Pascale Michelon— This arti­cle was writ­ten by Pas­cale Mich­e­lon, Ph. D., for Sharp­Brains. Dr. Mich­e­lon has a Ph.D. in Cog­ni­tive Psy­chol­o­gy and has worked as a Research Sci­en­tist at Wash­ing­ton Uni­ver­si­ty in Saint Louis, in the Psy­chol­o­gy Depart­ment. She con­duct­ed sev­er­al research projects to under­stand how the brain makes use of visu­al infor­ma­tion and mem­o­rizes facts. She is now an Adjunct Fac­ul­ty at Wash­ing­ton Uni­ver­si­ty, and teach­es Mem­o­ry Work­shops in numer­ous retire­ment com­mu­ni­ties in the St Louis area.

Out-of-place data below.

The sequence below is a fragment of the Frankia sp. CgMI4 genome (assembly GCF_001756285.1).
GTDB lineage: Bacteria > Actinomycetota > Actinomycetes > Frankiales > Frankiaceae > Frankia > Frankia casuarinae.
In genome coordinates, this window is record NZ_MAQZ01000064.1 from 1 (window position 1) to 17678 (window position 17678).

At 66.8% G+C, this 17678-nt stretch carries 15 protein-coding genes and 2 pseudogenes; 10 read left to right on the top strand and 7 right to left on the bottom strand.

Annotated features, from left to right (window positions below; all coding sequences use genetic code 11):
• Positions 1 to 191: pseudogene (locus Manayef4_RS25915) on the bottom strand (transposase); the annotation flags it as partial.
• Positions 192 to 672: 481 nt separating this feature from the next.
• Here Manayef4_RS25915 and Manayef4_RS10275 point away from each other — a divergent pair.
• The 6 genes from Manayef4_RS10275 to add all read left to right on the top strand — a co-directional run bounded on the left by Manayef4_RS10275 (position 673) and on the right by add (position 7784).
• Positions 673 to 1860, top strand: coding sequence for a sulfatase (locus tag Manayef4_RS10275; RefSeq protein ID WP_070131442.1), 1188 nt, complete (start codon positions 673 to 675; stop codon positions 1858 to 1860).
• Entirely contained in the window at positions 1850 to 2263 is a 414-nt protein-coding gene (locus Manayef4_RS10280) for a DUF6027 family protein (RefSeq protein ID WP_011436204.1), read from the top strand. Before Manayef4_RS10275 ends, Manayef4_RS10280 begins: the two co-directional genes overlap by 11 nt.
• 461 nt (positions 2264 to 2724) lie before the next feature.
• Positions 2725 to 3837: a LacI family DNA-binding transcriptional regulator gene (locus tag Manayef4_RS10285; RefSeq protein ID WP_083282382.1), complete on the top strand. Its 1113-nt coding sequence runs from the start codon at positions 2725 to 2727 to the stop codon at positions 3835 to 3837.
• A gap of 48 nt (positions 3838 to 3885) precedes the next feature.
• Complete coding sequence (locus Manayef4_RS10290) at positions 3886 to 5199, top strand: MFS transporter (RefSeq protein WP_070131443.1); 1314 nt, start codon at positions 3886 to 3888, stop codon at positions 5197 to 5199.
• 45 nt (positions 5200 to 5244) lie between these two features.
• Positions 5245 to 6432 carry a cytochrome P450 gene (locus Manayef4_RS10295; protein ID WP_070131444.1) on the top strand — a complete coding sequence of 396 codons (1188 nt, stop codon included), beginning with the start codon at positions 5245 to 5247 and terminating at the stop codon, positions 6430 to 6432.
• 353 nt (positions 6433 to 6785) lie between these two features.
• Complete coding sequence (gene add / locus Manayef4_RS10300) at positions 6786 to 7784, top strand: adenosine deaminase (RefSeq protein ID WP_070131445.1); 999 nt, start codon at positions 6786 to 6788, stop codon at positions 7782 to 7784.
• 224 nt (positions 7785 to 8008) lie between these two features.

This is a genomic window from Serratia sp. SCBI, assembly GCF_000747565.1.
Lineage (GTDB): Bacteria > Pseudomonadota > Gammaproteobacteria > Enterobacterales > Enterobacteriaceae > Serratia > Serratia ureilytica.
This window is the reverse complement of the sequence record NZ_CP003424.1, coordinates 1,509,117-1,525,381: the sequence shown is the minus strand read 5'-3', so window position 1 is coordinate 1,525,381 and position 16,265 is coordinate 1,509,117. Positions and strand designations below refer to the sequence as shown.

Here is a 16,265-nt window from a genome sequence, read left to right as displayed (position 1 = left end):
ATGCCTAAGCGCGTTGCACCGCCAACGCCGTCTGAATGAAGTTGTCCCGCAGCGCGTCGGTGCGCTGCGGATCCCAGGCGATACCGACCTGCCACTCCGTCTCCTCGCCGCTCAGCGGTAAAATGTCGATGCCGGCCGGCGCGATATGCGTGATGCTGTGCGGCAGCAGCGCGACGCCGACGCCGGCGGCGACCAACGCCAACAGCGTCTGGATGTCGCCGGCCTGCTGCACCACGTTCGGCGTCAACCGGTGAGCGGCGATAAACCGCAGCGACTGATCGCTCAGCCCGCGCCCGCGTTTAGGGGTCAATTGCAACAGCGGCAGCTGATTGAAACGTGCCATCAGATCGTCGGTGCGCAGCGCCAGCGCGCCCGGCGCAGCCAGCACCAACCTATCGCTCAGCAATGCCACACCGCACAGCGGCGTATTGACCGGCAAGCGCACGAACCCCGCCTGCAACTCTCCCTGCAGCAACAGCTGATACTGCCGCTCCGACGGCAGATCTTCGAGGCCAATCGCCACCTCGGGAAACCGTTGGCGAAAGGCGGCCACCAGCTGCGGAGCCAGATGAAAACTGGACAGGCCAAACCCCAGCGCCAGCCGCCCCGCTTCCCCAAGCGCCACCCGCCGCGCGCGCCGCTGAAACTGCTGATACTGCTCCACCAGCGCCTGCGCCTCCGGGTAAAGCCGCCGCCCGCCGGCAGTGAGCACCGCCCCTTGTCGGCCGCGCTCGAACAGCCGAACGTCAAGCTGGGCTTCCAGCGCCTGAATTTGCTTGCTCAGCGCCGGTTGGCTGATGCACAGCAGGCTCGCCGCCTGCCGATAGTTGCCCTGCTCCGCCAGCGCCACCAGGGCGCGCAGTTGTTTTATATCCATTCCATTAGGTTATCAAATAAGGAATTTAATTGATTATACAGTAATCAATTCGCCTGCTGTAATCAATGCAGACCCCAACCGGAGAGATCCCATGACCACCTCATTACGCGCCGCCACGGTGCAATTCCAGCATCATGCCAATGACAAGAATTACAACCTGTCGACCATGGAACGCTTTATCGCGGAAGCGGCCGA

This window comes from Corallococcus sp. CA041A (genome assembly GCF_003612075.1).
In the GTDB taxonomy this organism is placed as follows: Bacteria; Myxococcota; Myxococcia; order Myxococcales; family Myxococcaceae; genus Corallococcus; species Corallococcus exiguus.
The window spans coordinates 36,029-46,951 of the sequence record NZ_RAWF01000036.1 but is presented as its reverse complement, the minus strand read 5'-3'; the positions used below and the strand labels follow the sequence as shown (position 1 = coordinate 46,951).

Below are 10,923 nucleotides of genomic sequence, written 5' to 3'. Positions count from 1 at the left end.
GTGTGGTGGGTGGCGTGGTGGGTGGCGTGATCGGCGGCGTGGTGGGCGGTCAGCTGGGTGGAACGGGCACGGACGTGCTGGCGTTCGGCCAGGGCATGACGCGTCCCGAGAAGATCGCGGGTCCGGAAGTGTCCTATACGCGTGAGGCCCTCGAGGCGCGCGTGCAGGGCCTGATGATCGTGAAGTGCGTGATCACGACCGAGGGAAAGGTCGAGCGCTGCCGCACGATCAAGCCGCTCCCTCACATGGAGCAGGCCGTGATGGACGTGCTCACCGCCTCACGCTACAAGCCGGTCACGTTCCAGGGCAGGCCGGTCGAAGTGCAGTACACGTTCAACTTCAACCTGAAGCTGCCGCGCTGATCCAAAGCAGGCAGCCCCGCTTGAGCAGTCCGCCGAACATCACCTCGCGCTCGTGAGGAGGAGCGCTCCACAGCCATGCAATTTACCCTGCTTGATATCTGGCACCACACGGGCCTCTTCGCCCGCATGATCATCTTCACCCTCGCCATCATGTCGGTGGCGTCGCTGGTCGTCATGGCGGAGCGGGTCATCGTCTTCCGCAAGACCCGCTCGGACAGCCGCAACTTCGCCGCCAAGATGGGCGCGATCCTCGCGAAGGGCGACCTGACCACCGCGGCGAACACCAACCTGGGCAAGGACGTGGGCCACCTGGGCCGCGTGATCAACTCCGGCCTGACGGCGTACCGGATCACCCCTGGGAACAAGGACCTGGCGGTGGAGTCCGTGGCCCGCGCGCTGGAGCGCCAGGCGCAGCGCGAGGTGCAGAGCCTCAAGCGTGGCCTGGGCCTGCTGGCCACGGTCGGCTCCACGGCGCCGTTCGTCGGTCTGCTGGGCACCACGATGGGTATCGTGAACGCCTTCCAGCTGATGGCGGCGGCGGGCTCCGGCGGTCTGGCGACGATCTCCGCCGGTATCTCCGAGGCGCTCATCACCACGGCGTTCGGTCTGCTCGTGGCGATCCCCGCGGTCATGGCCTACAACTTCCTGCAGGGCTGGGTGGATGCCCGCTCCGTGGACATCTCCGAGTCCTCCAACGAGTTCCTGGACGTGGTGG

A few relat­ed arti­cles:

- Build Your Cog­ni­tive Reserve- Inter­view with Yaakov Stern

- Phys­i­cal Exer­cise and Brain Health

- Social Con­nec­tions for Cog­ni­tive Fit­ness

Leave a Reply...

Loading Facebook Comments ...

One Response

  1. Liesl says:

    FYI: Your link on the Edu­ca­tion Car­ni­val is bro­ken.

    Excel­lent infor­ma­tion! I swear that I have few­er deficits after sev­er­al strokes because of my advanced edu­ca­tion in phi­los­o­phy.

Leave a Reply

Categories: Cognitive Neuroscience, Education & Lifelong Learning, Health & Wellness

Tags: , , , , , , , , , , , , , , , , , , , , , , , , ,

About SharpBrains

As seen in The New York Times, The Wall Street Journal, BBC News, CNN, Reuters,  SharpBrains is an independent market research firm tracking how brain science can improve our health and our lives.

Search in our archives

Follow us and Engage via…

RSS Feed

Watch All Recordings Now (40+ Speakers, 12+ Hours)